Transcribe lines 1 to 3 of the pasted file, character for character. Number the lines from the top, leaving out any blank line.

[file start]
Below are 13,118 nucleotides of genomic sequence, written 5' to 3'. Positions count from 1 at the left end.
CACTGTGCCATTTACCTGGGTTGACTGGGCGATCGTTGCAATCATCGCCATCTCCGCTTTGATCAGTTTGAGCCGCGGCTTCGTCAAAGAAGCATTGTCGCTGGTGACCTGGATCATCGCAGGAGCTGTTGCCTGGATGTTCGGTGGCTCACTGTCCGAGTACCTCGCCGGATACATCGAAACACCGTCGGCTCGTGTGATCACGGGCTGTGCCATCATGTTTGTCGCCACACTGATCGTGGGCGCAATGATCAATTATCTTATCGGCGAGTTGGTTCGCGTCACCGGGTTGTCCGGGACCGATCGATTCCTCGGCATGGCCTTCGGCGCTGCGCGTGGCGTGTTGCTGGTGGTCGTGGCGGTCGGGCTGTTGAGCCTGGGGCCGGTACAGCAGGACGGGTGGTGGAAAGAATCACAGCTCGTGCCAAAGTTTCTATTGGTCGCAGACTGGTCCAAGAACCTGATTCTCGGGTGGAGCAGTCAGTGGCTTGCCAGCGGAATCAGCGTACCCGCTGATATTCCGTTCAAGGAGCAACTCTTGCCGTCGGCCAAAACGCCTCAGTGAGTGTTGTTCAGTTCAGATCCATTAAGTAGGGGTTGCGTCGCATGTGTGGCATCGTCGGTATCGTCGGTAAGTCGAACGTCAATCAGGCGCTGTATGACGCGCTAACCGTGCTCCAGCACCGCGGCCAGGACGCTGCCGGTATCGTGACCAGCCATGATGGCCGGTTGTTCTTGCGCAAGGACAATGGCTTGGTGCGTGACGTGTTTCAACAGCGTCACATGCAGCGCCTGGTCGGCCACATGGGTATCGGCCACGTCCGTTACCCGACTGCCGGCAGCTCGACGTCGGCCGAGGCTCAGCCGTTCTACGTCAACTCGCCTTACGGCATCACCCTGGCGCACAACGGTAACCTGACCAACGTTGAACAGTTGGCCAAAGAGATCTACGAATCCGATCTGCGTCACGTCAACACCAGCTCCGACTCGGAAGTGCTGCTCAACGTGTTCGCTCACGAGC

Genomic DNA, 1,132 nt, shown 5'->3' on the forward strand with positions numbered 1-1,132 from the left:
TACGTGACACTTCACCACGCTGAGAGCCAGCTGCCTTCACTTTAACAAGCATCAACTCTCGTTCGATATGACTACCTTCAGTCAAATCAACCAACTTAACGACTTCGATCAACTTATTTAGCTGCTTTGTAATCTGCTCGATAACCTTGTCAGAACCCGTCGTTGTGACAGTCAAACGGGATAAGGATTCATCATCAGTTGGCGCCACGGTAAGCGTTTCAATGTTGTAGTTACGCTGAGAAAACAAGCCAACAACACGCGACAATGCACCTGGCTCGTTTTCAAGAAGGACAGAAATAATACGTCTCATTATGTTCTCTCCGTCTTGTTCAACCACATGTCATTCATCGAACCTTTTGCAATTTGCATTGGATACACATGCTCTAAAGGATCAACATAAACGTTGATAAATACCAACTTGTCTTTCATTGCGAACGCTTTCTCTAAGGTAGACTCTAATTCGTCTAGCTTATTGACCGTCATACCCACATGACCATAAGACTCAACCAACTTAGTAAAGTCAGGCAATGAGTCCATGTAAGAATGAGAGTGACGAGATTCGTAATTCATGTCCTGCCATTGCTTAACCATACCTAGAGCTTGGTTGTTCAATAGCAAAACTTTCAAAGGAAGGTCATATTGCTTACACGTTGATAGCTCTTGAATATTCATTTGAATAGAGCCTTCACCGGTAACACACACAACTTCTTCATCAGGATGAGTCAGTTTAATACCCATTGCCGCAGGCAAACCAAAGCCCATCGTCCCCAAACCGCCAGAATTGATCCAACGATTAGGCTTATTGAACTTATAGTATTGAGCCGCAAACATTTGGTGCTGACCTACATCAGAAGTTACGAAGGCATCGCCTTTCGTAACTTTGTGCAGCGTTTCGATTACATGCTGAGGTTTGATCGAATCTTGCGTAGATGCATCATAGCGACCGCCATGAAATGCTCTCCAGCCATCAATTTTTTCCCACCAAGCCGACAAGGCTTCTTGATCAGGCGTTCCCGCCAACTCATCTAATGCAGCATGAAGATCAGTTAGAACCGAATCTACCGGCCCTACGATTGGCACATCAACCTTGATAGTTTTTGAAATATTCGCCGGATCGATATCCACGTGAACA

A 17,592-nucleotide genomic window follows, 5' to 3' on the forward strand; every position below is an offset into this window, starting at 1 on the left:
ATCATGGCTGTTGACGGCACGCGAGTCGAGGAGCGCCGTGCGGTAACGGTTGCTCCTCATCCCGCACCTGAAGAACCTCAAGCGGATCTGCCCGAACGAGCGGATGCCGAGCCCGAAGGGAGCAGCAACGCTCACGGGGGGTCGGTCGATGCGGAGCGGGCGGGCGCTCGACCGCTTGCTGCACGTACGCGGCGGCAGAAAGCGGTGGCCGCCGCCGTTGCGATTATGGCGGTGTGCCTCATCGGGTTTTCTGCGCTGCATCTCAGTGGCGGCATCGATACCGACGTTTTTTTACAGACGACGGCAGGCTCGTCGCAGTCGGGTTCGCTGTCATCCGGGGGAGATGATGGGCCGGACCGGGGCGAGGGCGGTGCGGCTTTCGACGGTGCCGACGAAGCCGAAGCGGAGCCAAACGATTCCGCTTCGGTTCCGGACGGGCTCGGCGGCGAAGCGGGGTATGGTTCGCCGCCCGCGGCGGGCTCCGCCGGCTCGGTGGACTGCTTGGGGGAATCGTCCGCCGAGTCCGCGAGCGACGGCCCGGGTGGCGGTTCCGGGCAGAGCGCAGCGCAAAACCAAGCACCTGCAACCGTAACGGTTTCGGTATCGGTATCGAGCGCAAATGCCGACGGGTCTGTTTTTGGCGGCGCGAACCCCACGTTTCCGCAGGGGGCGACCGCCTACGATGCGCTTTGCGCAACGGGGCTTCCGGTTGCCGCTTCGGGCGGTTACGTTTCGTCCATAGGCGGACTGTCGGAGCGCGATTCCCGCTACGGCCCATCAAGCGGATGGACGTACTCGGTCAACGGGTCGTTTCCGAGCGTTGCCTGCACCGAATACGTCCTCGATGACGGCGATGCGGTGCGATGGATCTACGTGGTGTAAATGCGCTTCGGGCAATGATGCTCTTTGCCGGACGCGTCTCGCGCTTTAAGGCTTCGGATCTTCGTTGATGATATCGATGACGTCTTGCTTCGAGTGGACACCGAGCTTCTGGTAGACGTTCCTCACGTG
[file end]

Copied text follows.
Below are 13,118 nucleotides of genomic sequence, written 5' to 3'. Positions count from 1 at the left end.
CACTGTGCCATTTACCTGGGTTGACTGGGCGATCGTTGCAATCATCGCCATCTCCGCTTTGATCAGTTTGAGCCGCGGCTTCGTCAAAGAAGCATTGTCGCTGGTGACCTGGATCATCGCAGGAGCTGTTGCCTGGATGTTCGGTGGCTCACTGTCCGAGTACCTCGCCGGATACATCGAAACACCGTCGGCTCGTGTGATCACGGGCTGTGCCATCATGTTTGTCGCCACACTGATCGTGGGCGCAATGATCAATTATCTTATCGGCGAGTTGGTTCGCGTCACCGGGTTGTCCGGGACCGATCGATTCCTCGGCATGGCCTTCGGCGCTGCGCGTGGCGTGTTGCTGGTGGTCGTGGCGGTCGGGCTGTTGAGCCTGGGGCCGGTACAGCAGGACGGGTGGTGGAAAGAATCACAGCTCGTGCCAAAGTTTCTATTGGTCGCAGACTGGTCCAAGAACCTGATTCTCGGGTGGAGCAGTCAGTGGCTTGCCAGCGGAATCAGCGTACCCGCTGATATTCCGTTCAAGGAGCAACTCTTGCCGTCGGCCAAAACGCCTCAGTGAGTGTTGTTCAGTTCAGATCCATTAAGTAGGGGTTGCGTCGCATGTGTGGCATCGTCGGTATCGTCGGTAAGTCGAACGTCAATCAGGCGCTGTATGACGCGCTAACCGTGCTCCAGCACCGCGGCCAGGACGCTGCCGGTATCGTGACCAGCCATGATGGCCGGTTGTTCTTGCGCAAGGACAATGGCTTGGTGCGTGACGTGTTTCAACAGCGTCACATGCAGCGCCTGGTCGGCCACATGGGTATCGGCCACGTCCGTTACCCGACTGCCGGCAGCTCGACGTCGGCCGAGGCTCAGCCGTTCTACGTCAACTCGCCTTACGGCATCACCCTGGCGCACAACGGTAACCTGACCAACGTTGAACAGTTGGCCAAAGAGATCTACGAATCCGATCTGCGTCACGTCAACACCAGCTCCGACTCGGAAGTGCTGCTCAACGTGTTCGCTCACGAGC

Genomic DNA, 1,132 nt, shown 5'->3' on the forward strand with positions numbered 1-1,132 from the left: